I stumbled across this on someones Facebook page and decided to give it some space and attention on my Blog. For quite some time now, I have not been surprised by the events that have been unfolding in Ghana. Not that I have become used to them but rather I know that one day – not too far away, the ordinary Ghanaian will rise up and start kicking the backside of those politicians who think they can fool the ordinary Ghanaian forever. As mentioned on a Google+ post on something entirely different, I find it extremely hard to understand all these ministers and other Government officials who occupy very prominent positions fail to show any sort of management skills/intellect in terms of running their respective departments. To make matters worse, these are officials who have been chosen to run whatever departments they have been assigned to because they have been vetted and subsequently passed the vetting process as being qualified.
So lets break this piece of news yanked from Accra City Times down:
An Economic Advisor to the President, Dr. Nii Moi Thompson has revealed that the Ghana Education Service(GES) currently employs about 40, 000 drivers.
According to him, majority of these drivers are redundant, but they have been added to the national payroll, thus increasing government’s expenditure
OK, so as not to shoot myself in the foot, I made my way to Google and did a search for the meaning of the word “redundant”. Obviously there were several hits, but I went for the Oxford Dictionary meaning. This is what is say:
“No longer in employment because there is no more work available: eight permanent staff were made redundant“
So how does say 5,000 drivers [for arguments sake] get added to the payroll if they have been made redundant because there is no longer any work for them?
Dr. Thompson stated that the number of people on Ghana’s payroll, is 11 percent higher than that of the UK.
I am not going to even ask how he came about this figure, but once again, working on the basis of assumptions, does this not strike to someone [I am referring to those appointed to run the GES and those to watch over it] as alarming?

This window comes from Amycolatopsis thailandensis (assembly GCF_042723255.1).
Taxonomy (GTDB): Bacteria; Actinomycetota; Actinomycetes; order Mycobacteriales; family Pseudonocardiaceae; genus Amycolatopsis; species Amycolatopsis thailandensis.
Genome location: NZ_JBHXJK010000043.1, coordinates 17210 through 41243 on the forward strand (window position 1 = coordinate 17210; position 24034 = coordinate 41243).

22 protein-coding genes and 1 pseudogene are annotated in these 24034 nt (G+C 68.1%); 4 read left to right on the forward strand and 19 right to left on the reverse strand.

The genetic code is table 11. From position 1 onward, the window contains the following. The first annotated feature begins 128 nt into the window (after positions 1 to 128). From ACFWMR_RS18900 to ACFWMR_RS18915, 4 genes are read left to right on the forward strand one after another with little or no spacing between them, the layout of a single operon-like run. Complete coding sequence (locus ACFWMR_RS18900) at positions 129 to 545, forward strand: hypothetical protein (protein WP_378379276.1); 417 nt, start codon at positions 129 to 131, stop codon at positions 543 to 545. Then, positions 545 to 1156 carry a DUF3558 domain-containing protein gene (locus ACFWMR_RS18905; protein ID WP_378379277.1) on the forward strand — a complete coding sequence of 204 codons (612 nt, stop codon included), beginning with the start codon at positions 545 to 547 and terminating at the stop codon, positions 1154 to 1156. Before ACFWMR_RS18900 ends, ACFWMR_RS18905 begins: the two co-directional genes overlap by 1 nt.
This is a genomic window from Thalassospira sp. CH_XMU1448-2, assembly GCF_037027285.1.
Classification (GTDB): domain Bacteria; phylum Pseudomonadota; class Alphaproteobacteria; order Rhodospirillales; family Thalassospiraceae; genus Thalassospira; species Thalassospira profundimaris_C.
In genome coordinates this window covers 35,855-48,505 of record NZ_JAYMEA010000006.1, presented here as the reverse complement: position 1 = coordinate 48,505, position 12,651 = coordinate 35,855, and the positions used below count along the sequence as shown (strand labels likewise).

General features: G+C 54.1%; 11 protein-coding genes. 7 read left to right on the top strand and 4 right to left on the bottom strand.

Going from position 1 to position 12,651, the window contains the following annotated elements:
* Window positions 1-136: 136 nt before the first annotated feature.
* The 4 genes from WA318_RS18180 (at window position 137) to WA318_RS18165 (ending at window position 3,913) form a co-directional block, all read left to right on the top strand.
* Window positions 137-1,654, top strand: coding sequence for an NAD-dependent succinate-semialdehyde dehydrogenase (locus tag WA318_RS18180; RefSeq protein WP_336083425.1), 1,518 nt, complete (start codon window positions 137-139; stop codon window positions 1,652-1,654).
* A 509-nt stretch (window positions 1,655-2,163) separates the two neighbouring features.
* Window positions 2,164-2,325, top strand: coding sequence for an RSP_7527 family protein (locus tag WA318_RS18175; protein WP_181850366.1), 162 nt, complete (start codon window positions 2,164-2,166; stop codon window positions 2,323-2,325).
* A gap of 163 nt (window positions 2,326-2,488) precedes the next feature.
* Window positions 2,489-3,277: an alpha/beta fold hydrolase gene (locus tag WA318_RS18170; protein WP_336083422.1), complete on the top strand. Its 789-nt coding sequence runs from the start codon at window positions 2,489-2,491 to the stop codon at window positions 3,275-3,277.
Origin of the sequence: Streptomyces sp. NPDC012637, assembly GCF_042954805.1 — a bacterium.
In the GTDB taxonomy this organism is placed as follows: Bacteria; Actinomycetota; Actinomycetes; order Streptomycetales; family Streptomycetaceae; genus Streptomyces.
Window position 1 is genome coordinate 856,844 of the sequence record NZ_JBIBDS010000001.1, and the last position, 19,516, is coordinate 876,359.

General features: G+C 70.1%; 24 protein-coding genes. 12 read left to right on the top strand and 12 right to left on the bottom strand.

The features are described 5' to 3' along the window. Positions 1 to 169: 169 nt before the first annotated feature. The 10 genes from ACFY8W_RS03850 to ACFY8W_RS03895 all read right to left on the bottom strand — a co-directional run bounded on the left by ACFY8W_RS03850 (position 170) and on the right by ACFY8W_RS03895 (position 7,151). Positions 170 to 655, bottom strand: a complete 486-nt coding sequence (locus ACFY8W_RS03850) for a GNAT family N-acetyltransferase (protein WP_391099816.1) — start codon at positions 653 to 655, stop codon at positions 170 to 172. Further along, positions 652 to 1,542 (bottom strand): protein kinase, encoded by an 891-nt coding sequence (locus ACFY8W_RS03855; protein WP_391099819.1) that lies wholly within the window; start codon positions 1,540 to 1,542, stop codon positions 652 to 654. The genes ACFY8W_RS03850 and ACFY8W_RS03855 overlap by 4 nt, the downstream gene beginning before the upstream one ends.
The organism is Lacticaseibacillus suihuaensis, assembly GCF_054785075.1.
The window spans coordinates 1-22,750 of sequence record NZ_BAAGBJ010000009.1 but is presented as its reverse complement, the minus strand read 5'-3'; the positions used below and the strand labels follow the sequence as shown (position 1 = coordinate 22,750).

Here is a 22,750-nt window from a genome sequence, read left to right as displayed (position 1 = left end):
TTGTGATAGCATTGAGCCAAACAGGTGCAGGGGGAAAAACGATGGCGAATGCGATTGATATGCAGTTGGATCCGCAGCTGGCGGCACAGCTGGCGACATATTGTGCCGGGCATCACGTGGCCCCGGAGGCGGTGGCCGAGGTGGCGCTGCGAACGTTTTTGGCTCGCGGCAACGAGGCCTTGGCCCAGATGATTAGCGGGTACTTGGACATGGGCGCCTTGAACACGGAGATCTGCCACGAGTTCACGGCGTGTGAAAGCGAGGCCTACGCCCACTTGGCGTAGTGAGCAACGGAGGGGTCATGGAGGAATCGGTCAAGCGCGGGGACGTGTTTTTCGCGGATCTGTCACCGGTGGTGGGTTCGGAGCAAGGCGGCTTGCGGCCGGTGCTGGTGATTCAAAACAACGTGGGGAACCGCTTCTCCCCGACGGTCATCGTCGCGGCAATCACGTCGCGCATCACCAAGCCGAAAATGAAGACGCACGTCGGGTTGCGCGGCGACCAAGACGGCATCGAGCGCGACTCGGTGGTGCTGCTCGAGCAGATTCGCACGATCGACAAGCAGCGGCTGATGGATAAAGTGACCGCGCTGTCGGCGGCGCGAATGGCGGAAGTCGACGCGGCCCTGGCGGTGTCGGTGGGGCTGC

Speaking on Eyewitness News, Mr. Tsegah said the criticisms against the GES’ move were unfounded since the number of drivers accurately corresponds with vehicles within the service.
How is this even mathematically possible when the economic advisor has mentioned that “a majority” of these drivers are redundant?
“GES is not a small organization; we are talking about an organization that spans the length, breadth, width and every part of the country”
“We are talking about 37,000 basic schools, we are talking about secondary schools, we are talking about administrative structures, we are talking about a number of institutions,”Mr. Tsegah said.
According to him, every single driver deployed by the GES plays an important role in the sector.
“If you have an institution of such a national magnitude you need drivers so you cannot just say that we have 40,000 drivers and want everybody to giggle about it. This is a serious matter”
This is what my face book friend questioned in a comment on her FB page:
“SOMEBODY tell me that with 40000 vehicles and 37000 basic schools, CHILDREN who need it are bussed to school in Ghana.
In his rebuttal, the DGES mentions 37,000 basic schools and I wish he’d added the numbers of secondary schools and tertiary institutions and what they need 40,000 cars and drivers for. Do they bus children to basic school? Does each basic school have a car or two assigned to them? In my day, boarding schools had a boneshaker or two with the school name painted on it, so maybe the number of secondary schools and tertiary institutions would be a more useful figure. The DGES is going to have to explain better about why they need 40,000 drivers. Details are important when numbers are mentioned.”